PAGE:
Innovation in China: The Contribution of Sino-Western Joint Ventures

Li Liu

Research output: ThesisDoctoral Thesis

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Since China embraced the “Open Door” policy in 1978, innovation has been an increasingly important factor for the Chinese economy. China is now the third largest country in the world league table of patent applications. China has also received large amounts of foreign direct investment, much of it from major Western innovative companies. In the earlier years of the Open Door policy, much of the involvement of Western companies was through joint ventures. International joint ventures are still important, and it is believed have substantially enhanced China’s innovative capability. It is the contention of this research that there is a direct correlation between the arrivals of Sino-Western JVs and China’s increased innovation capabilities. This is an important area of study as China moves towards becoming a developed economy. The gap in research at present is in applying innovation theory to China and to JVs.

The thesis explores the contribution of Sino-Western JVs to the development of China’s innovative capabilities. A model of the innovation process is developed, and eight important factors that are considered to enhance a company’s innovative capacity, are derived from the model. The factors, expressed as propositions, are:

1: Becoming part of a wide innovative network in its industry
2: Taking part in an open innovation system in its industry
3: Relating closely to universities, and particularly their research laboratories
4: Relating closely to research institutions
5: Developing a social atmosphere conducive to innovation
6: Developing a strong strategic planning system with innovation as a focus
7: Having innovation as a primary objective of both partners at the outset of the joint venture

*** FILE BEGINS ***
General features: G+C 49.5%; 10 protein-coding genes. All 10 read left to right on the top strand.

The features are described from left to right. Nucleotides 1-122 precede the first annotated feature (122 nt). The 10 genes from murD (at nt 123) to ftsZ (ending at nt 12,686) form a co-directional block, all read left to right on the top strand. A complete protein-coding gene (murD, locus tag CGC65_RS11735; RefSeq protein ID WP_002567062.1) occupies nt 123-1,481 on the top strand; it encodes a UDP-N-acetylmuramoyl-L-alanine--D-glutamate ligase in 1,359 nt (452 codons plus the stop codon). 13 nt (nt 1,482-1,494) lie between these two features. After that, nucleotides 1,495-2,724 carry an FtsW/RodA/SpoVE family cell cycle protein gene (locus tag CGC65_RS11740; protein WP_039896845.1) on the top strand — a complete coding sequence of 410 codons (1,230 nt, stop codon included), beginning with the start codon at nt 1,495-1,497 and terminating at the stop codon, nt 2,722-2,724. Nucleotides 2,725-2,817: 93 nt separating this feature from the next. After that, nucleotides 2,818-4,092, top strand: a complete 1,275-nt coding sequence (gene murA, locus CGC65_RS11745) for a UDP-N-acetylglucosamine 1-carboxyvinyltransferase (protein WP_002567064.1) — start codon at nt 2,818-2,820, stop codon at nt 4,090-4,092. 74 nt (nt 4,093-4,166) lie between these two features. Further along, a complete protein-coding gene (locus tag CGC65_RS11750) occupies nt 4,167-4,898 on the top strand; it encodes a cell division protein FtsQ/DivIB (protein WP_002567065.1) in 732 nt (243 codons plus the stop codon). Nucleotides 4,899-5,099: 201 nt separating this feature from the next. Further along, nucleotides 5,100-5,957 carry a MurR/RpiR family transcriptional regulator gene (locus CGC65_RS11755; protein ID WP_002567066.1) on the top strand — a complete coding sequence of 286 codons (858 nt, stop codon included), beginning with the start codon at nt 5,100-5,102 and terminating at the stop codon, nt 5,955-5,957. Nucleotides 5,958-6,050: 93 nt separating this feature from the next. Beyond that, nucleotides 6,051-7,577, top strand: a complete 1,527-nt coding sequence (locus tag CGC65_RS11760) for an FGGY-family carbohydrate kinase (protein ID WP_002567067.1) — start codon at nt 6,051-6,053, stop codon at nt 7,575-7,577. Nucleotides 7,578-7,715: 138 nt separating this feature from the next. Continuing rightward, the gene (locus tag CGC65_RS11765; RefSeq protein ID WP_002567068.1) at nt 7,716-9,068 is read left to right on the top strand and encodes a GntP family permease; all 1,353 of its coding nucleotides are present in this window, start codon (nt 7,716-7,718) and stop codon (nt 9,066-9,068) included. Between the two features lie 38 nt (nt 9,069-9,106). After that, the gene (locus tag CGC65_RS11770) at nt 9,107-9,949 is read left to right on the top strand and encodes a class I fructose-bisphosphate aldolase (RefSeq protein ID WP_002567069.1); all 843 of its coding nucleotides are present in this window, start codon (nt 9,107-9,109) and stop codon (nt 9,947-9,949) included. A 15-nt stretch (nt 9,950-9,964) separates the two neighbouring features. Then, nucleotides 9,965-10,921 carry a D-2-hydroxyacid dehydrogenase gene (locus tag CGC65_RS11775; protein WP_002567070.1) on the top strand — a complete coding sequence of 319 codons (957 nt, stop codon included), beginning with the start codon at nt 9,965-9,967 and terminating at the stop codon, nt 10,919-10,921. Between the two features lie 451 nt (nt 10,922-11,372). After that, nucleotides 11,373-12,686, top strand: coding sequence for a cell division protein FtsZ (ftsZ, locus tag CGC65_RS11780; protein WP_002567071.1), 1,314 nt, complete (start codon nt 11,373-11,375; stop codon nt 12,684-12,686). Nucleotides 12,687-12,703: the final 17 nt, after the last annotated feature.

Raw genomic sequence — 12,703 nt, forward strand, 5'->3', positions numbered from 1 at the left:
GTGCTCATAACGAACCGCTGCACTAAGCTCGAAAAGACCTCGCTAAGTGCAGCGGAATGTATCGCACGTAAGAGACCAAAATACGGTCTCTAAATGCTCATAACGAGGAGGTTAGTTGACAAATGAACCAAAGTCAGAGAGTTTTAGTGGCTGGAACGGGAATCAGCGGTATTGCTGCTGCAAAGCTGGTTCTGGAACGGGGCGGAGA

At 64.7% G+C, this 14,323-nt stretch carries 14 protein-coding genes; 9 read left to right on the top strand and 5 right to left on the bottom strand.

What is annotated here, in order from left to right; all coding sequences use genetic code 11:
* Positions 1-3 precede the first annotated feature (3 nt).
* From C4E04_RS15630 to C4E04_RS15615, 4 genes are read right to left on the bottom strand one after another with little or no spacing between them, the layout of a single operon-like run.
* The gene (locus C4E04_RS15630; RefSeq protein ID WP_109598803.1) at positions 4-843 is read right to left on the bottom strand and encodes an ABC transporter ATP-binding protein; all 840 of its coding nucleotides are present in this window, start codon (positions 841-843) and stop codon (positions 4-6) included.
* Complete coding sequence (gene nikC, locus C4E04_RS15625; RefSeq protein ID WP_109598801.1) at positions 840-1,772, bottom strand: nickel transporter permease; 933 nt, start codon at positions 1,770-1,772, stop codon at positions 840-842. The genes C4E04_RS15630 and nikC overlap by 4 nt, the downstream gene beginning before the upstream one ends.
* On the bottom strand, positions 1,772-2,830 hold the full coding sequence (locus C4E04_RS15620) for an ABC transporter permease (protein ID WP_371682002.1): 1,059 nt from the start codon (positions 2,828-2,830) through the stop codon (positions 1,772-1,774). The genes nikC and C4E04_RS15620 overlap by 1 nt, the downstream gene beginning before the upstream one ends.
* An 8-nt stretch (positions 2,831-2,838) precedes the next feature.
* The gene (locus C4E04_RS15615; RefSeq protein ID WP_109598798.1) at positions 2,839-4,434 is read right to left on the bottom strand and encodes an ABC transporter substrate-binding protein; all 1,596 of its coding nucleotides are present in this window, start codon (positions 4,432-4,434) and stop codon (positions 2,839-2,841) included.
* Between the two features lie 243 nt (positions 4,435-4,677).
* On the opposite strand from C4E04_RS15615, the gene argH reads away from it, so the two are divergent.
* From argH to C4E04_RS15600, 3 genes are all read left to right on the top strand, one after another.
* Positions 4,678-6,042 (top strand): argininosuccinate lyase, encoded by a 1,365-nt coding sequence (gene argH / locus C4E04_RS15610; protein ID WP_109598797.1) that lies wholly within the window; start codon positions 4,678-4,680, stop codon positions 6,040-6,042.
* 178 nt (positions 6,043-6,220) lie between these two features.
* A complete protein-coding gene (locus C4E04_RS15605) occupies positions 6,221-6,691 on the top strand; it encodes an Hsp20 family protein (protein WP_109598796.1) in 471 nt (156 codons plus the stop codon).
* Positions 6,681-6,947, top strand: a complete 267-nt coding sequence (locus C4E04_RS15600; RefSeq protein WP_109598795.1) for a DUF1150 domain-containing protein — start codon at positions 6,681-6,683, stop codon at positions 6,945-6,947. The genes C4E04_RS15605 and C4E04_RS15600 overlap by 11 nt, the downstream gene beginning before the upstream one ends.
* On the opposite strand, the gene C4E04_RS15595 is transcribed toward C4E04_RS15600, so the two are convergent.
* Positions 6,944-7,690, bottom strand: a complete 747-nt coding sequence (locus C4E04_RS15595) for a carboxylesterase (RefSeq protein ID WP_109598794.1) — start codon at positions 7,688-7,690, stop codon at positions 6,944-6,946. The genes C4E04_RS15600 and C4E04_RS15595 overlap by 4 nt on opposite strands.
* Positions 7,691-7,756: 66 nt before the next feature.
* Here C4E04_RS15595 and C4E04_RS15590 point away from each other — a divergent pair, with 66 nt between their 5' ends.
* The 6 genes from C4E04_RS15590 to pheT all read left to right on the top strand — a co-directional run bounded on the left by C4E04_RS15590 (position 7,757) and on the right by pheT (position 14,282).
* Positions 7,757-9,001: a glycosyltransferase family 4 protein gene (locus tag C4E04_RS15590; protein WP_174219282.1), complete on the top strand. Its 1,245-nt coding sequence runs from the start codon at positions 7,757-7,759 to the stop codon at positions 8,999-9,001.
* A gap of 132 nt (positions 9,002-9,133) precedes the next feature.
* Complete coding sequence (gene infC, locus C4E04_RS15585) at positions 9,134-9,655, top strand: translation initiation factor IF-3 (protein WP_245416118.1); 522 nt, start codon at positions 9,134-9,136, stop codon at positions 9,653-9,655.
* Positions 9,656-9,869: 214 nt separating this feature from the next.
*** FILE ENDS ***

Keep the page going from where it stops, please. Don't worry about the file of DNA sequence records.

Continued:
8: Focusing on developing intellectual property

To investigate whether these propositions were accepted by Sino-Western joint ventures, 40 semi-structured interviews were conducted in ten international (Sino-western) joint ventures in China. In general the interviews provided support for the propositions. However, some reservations were expressed. Executives were reluctant to engage in open (collaborative) innovation, preferring to seek patents for developed intellectual property. They also perceived the main objective of the Western partners to be commercial success rather than innovation, although the Chinese partners were very much innovation-orientated. The research contributes to our understanding of the contribution of Sino-western JVs to the innovative capability of Chinese companies, and provides support for most of the propositions identified in the literature. Respondents remarked that most of the propositions would apply also to self-standing companies in China, and suggested that joint ventures could stimulate innovation in indigenous Chinese companies. In addition to providing a historical overview of the development of innovation in China, developing an innovation process model and testing it in the Chinese context, the thesis makes important policy and practical recommendations to Chinese organizations.
Original languageEnglish
Awarding Institution
  • University of London
  • Napier, Christopher, Supervisor
Award date1 Oct 2011
Publication statusUnpublished - 2011


  • International Joint Venture, Innovation, China, Innovation Process, National Innovation System, Innovation Process Model

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